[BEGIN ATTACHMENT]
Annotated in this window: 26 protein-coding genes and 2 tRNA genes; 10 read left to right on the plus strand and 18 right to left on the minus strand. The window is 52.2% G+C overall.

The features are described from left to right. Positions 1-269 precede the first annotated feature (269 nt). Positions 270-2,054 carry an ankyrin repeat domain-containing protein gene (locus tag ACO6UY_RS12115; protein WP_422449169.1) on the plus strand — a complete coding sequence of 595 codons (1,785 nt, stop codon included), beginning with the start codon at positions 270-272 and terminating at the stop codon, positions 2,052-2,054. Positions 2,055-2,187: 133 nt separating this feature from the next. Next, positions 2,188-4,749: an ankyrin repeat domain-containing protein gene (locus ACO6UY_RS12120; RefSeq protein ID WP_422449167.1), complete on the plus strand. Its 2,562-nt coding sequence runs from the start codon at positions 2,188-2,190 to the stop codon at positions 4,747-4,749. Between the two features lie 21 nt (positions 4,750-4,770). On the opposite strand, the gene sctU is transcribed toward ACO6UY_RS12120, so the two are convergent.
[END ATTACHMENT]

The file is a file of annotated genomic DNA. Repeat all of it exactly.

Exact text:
Annotated in this window: 26 protein-coding genes and 2 tRNA genes; 10 read left to right on the plus strand and 18 right to left on the minus strand. The window is 52.2% G+C overall.

The features are described from left to right. Positions 1-269 precede the first annotated feature (269 nt). Positions 270-2,054 carry an ankyrin repeat domain-containing protein gene (locus tag ACO6UY_RS12115; protein WP_422449169.1) on the plus strand — a complete coding sequence of 595 codons (1,785 nt, stop codon included), beginning with the start codon at positions 270-272 and terminating at the stop codon, positions 2,052-2,054. Positions 2,055-2,187: 133 nt separating this feature from the next. Next, positions 2,188-4,749: an ankyrin repeat domain-containing protein gene (locus ACO6UY_RS12120; RefSeq protein ID WP_422449167.1), complete on the plus strand. Its 2,562-nt coding sequence runs from the start codon at positions 2,188-2,190 to the stop codon at positions 4,747-4,749. Between the two features lie 21 nt (positions 4,750-4,770). On the opposite strand, the gene sctU is transcribed toward ACO6UY_RS12120, so the two are convergent.